I first met Kim Munley when her father wheeled her into a Washington, DC hotel on January 26, 2010. It was the day before Munley would attend President Barack Obama’s State of the Union Address. She was in a wheelchair, still recovering from injuries suffered nearly three months earlier on a November day in Texas. Those events nearly took Kim Munley’s life, and thrust her into an international spotlight.
“I’m so happy that I get this honor, just to sit up there,” Munley said that day, referring to sitting next to then-First Lady Michelle Obama during the presidential address. Her father Dennis would also attend the event as a guest. A lot happened to Kim Munley before and after that experience.
Munley grew up in Carolina Beach, spending a lot of time with her older brothers and male cousins. She did everything they did, skateboarding, fishing, hunting, racing motorcycles. An admitted tomboy growing up, Munley shot her first gun at the age of seven, and she developed a desire to seek out law enforcement as a career.
“I’ve always had the heart to help people, and over the years I tried to figure out what that was going to be,” Munley said. “Shooting guns was sort of an adrenaline rush for me. I wanted to be in the military and serve my country. I gained friends when I was between 18 and 23 who were police officers, and their jobs fascinated me. Hearing their stories, how they helped people.”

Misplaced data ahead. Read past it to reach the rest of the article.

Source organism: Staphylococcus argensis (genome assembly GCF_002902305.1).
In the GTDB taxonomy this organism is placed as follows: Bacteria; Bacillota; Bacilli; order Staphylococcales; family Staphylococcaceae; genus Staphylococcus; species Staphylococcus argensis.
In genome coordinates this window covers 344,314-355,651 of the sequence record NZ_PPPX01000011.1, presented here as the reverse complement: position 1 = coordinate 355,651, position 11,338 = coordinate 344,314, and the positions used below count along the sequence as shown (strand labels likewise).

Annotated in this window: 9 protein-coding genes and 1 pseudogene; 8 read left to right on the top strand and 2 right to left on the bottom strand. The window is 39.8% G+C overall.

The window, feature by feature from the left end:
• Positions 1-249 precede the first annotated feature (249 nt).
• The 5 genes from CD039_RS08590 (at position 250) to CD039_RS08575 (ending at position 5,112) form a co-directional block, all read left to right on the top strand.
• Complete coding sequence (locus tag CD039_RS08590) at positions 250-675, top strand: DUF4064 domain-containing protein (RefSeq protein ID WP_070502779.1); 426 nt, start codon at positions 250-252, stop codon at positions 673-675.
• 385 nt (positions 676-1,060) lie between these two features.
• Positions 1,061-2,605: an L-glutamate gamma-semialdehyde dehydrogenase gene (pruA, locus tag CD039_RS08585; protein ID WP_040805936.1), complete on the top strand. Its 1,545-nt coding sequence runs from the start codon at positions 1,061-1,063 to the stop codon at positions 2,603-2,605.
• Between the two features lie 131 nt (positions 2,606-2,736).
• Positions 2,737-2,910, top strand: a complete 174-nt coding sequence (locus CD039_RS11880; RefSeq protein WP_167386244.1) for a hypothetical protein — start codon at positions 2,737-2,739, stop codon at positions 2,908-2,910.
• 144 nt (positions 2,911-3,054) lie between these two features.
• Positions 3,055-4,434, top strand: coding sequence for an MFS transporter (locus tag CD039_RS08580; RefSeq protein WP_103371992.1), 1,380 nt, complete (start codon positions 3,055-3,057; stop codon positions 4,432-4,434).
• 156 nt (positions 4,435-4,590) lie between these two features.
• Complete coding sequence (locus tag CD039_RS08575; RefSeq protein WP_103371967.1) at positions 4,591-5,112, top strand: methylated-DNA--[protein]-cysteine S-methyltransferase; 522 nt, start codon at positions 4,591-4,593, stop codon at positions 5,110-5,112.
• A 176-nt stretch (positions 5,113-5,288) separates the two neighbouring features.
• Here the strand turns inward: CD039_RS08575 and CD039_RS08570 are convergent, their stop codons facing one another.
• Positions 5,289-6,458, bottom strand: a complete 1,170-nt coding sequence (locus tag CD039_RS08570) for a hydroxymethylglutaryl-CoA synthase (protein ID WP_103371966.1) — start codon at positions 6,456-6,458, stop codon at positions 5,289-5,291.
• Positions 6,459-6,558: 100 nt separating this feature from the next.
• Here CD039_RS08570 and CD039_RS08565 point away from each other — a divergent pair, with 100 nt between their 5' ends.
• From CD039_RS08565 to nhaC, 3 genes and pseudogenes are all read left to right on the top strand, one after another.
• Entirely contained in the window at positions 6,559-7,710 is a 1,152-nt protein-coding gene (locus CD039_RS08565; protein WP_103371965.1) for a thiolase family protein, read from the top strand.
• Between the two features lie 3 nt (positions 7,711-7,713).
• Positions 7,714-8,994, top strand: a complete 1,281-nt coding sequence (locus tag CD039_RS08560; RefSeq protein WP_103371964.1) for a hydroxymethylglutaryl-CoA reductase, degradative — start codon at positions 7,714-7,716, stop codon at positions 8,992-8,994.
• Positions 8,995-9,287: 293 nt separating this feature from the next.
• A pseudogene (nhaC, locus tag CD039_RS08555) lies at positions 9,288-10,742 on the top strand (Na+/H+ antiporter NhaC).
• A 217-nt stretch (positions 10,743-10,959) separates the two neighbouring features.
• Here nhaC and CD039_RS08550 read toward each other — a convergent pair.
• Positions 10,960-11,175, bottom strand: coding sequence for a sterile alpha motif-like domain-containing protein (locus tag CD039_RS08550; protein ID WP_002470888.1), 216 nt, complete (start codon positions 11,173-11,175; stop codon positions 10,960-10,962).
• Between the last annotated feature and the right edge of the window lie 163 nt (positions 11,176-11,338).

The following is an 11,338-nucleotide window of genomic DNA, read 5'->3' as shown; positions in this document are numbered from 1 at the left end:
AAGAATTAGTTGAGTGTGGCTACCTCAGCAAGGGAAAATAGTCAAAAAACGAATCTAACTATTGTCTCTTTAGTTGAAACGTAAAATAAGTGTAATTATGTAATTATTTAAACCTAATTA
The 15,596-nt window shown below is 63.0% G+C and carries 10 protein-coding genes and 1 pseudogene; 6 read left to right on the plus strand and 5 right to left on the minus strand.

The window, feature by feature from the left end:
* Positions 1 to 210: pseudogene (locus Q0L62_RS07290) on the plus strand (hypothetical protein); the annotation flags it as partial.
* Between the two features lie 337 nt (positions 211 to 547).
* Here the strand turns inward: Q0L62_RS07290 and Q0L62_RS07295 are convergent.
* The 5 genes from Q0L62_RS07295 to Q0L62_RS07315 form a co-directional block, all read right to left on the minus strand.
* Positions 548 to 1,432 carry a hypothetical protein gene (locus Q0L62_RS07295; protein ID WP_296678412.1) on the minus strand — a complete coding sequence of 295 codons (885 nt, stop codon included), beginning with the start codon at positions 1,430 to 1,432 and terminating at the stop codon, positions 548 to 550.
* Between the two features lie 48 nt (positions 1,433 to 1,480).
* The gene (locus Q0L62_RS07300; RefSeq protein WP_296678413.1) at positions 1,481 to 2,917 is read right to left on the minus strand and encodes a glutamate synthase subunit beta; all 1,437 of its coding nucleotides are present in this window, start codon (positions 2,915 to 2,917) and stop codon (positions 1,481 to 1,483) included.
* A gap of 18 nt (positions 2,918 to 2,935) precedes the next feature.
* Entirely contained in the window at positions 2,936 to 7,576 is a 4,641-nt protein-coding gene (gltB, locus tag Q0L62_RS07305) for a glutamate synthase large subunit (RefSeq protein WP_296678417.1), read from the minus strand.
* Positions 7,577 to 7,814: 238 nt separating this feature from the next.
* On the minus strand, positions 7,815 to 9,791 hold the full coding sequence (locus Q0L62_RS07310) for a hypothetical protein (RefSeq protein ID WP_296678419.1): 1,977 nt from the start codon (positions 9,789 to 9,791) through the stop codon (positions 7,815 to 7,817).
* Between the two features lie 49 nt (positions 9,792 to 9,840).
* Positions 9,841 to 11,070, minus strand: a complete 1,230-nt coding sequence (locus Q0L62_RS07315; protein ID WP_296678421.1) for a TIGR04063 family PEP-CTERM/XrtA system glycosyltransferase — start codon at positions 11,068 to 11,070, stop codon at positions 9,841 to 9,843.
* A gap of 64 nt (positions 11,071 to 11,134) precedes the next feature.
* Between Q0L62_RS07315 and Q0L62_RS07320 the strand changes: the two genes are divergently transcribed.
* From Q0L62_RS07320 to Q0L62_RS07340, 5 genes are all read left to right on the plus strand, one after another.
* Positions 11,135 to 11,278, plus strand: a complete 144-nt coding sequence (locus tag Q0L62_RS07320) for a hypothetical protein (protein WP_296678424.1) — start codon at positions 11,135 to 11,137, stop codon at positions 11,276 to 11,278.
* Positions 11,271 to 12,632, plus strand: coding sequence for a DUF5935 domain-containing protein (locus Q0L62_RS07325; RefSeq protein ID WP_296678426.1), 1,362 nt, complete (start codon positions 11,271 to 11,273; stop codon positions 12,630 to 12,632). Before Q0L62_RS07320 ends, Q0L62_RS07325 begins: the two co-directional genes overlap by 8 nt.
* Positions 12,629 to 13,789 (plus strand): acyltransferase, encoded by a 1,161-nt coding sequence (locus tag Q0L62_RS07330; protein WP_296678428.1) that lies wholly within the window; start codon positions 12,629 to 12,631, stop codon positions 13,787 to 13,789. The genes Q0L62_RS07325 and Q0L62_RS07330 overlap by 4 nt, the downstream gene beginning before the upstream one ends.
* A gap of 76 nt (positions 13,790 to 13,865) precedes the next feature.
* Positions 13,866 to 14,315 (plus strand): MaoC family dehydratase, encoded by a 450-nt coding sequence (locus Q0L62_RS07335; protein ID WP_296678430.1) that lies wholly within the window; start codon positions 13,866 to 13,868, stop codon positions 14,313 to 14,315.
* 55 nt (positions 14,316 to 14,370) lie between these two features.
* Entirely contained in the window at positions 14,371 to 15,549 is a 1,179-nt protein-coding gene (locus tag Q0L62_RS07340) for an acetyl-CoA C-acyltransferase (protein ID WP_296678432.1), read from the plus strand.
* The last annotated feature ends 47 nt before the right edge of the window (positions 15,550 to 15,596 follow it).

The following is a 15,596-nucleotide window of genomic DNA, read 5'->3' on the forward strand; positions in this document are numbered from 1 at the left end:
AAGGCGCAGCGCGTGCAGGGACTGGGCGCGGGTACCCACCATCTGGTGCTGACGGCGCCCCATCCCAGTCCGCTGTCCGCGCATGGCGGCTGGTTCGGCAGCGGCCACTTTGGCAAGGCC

Graduating from Hoggard High School, Munley entered Cape Fear Community College and studied criminal justice. Her first job in law enforcement was as an undercover narcotics officer at UNC Wilmington. That turned into a position as a reserve officer at Wrightsville Beach Police Department. That’s where Munley earned the nickname “Mighty Mouse”, coined by a fellow officer at WBPD Shaun Appler. Hear Munley talk about how it happened at 16:00 of the podcast.
Kim enlisted in the Army, where she received special training not only in weapons but also in chemical operations. Fort Hood, Texas was her last duty station, and she became a civilian police officer and part of the SWAT team on base. Munley was washing her patrol car on the morning of November 5, 2009, when her life changed. It started with her hearing a radio call of “shots fired”.
“It’s not alarming to get a ‘shots fired’ call, especially during the day,” Munley said about the Army base at Fort Hood. “Most of the time it was funeral volleys practicing and someone calls it in as shots fired. But, I stopped washing my patrol car, got in and called dispatch saying I was 10-8, in route. I was closer than any other officer on base. On the way is when dispatch said they could hear shots being fired in the background. That’s when I knew it was not false alarm.”
Munley and Sergeant Mark Todd of the Kileen Police Department responded to the scene. Munley confronted the shooter, Major Nidal Hasan, and shot him several times while also being wounded herself. Sgt. Todd shot Hasan as well, dropping him to the ground and ending his deadly shooting spree. In the end, 13 had died, 32 were injured. Listen to Munley describe the scene in detail, starting at 21:15 of the podcast. It is the most in-depth description of the events she has ever shared with me.
“That night, the first person I called was my father,” Munley remembers. “He’d already been on the phone with the surgeon. He’d just gotten that I’d been shot in the leg and had surgery. He had no idea it was as extensive as it was until he talked to the surgeon. By the time I called him, he was very emotional and he said ‘we’ve already booked a flight’. I said ‘dad, you don’t need to come out, I’ll be back to work in a couple of weeks. I’m fine’. He said ‘no, we’re coming out’. I said ‘okay’.”
Munley, Sgt. Todd and several others began doing interviews with national media and talk shows in the days following the attack. Munley expands more about the days following the attack, and her recovery, at 36:15 of the podcast.